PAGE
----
The Montgomery County Council will take final action Tuesday on a bill that would allow bus drivers, county librarians and other managers to bar people they deem disruptive from county facilities for up to 90 days.
The American Civil Liberties Union of the National Capital Area deems the measure "flawed" and says it is inconsistent with state law, but the council seems ready to approve it. "I think it will pass," said council member Phil Andrews (D-Gaithersburg), whose public safety committee unanimously endorsed the measure.
The bill was introduced at the request of County Executive Douglas M. Duncan (D), whose staff members have discussed for years a way to give county employees more authority to end disputes -- such as those between library patrons eager to use free Internet terminals -- short of calling the police.
One of the ACLU's worries is that the law would allow facility managers to both accuse people of disruptive behavior and effectively punish them through a ban on facility use.
"Due process requires that someone other than the person making the accusation of disruptive behavior judge whether it really is disruptive," wrote ACLU legislative counsel Stephen M. Block in a June 3 letter to council President Steven A. Silverman (D-At Large). The organization also argues that Maryland court rulings do not authorize banishing people for trespassing on public property.
Andrews responds that the law would provide the opportunity to appeal the banishment the next business day to a senior county administrator. "I think that should reassure people," he said.
O'Malley Foray Into County
Perhaps invigorated by his meet-and-greet with Montgomery County Democrats early this month, Baltimore Mayor Martin O'Malley (D) is visiting Rockville -- where he grew up -- to speak to the Montgomery County Civic Federation on June 14.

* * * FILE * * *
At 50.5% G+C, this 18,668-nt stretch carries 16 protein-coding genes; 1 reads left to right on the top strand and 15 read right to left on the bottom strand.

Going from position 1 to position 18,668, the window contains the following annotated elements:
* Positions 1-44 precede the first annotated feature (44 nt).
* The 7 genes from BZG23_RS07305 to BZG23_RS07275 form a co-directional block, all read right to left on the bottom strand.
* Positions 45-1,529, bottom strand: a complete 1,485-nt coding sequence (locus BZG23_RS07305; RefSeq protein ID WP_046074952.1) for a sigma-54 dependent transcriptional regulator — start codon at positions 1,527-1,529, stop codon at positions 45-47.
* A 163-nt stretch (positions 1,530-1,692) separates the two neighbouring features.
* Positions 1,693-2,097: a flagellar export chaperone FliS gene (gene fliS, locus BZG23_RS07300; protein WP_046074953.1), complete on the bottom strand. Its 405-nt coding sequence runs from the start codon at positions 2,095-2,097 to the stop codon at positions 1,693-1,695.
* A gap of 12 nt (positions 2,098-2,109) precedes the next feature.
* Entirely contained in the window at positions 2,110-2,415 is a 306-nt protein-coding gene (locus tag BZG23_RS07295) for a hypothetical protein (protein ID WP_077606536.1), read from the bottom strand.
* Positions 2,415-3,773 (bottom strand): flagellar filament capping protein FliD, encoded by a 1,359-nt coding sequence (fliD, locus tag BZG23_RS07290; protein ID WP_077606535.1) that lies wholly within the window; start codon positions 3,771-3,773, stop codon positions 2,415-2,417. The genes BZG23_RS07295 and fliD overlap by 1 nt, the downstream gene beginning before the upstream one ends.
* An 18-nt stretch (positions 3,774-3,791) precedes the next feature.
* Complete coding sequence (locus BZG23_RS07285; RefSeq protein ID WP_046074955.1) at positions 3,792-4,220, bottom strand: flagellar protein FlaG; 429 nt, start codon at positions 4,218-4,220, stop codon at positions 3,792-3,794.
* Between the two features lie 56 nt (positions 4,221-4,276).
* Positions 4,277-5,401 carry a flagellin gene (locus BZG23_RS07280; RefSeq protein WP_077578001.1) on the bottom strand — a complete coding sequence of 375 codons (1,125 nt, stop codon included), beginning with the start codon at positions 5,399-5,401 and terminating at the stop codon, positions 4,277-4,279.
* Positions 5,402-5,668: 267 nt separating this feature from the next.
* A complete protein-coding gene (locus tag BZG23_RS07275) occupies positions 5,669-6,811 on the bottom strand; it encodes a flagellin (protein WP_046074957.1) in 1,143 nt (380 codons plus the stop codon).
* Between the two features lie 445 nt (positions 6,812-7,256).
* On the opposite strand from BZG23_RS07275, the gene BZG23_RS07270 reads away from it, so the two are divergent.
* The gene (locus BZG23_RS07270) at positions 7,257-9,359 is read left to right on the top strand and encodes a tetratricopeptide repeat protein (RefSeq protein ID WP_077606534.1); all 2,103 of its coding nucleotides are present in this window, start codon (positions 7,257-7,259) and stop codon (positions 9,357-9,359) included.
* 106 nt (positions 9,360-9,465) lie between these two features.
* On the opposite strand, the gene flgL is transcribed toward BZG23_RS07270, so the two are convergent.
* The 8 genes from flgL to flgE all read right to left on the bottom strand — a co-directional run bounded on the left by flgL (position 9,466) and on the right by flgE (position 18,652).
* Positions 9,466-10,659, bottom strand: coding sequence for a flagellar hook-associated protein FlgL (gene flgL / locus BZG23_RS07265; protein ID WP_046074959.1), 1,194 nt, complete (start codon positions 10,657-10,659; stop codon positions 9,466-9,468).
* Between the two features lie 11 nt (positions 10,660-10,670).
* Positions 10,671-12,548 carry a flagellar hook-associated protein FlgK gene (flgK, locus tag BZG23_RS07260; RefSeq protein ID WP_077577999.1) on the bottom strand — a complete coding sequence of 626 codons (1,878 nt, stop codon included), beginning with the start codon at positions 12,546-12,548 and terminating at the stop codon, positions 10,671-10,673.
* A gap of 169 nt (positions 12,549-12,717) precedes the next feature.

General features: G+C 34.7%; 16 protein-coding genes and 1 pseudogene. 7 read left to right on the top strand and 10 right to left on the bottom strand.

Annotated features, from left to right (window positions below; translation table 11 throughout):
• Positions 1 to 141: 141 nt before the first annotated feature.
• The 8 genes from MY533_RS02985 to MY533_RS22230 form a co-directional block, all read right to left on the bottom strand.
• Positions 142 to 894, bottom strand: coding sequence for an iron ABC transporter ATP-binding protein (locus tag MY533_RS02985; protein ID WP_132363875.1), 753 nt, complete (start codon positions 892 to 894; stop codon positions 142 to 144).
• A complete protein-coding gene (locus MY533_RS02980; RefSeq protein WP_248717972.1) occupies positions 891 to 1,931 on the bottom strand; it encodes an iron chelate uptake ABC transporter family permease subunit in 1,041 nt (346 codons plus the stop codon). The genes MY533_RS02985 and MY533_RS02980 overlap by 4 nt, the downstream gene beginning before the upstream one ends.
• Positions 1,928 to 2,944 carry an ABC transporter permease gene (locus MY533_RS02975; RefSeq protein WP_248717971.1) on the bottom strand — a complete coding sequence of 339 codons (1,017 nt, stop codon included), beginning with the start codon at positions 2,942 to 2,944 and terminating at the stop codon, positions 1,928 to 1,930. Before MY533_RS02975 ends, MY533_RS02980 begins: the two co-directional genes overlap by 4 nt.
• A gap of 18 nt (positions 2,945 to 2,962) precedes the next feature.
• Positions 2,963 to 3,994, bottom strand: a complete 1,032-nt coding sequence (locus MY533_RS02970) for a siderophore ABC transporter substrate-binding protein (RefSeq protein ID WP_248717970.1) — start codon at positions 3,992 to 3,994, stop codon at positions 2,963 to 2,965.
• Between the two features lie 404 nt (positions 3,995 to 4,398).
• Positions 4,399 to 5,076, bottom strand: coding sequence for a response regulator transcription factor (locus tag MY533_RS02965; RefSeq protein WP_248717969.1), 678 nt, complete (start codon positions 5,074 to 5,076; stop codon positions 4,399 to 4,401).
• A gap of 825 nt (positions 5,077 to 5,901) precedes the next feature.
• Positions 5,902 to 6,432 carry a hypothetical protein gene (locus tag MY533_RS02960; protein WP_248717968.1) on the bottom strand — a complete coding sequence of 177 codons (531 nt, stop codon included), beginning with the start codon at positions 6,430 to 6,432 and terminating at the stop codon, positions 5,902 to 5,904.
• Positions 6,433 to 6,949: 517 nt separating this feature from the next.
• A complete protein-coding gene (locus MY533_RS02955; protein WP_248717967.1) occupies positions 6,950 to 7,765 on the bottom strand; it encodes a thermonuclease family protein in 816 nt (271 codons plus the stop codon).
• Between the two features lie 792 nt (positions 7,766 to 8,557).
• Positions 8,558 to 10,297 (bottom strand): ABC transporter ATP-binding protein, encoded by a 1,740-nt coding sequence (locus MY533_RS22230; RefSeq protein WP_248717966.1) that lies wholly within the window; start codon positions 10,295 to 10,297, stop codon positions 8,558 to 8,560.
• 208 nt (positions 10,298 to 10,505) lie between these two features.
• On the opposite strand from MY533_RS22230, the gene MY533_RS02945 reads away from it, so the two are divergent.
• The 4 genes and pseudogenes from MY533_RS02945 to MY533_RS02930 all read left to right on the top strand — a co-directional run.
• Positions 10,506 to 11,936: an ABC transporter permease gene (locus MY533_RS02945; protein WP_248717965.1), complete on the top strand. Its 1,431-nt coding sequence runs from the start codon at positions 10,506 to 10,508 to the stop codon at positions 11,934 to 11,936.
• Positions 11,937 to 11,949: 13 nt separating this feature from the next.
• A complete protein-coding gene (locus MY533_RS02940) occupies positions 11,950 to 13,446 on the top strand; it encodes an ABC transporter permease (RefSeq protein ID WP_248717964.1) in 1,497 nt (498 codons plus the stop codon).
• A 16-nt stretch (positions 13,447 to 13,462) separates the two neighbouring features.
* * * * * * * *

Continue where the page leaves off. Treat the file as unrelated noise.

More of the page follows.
The federation is billing the event as a chance for O'Malley to discuss his CitiStat program, which enables Baltimore officials to monitor the city's problems and their progress in fixing them.
But the speech is also a good reason to return to Montgomery for O'Malley, who is running an undeclared campaign for the Democratic nomination to challenge Gov. Robert L. Ehrlich Jr. (R) in 2006. For the same reason, county executive Duncan doesn't overlook opportunities to visit Baltimore these days.
To have the leading lights of the party going at it so early worries Democrat Isiah Leggett. "My concern as [state] party chair is that we dispense a lot of resources, time and effort . . . in a very costly primary fight, and the governor will be sitting there with no primary," he said.
But there is no stopping the juggernaut of political ambition as Duncan and O'Malley attempt to build statewide recognition. "We're going to see quite a bit of these cross-jurisdictional forays," Leggett said.
The Civic Federation will meet at 7:45 pm in the 3rd floor hearing room of the county office building at 100 Maryland Ave.
Helping Small Firms
County Council members Tom Perez (D-Silver Spring) and Howard A. Denis (R-Potomac-Bethesda) are leading an initiative to help small businesses adversely affected by Montgomery projects such as the redevelopment of downtown Silver Spring.
The program will make $100,000 available in the fiscal year that begins July 1, which may not seem like much in comparison with the multimillions the county has invested to rejuvenate Silver Spring.
Still, Denis said the council is taking a step in the right direction.
"This has been a missing link for the county; small business really does fall through the cracks," he said. Denis acknowledged that a grant of, say, several thousand dollars "can't, probably, solve the problem, but it can be a bridge. Five thousand dollars could be huge if you're being squeezed through no fault of your own."
Last spring, Katy Harvey, the popular principal of Bethesda-Chevy Chase High School since 1999, decided she would leave. She was persuaded to stay, she won a Washington Post award for outstanding principals, and now Harvey has decided again to leave.
She told parents and students that she submitted her resignation last Friday.
Also retiring is Jerry Marco, principal of Walt Whitman High School in Bethesda for one-third of a century.
Staff Writer Linda Perlstein contributed to this report.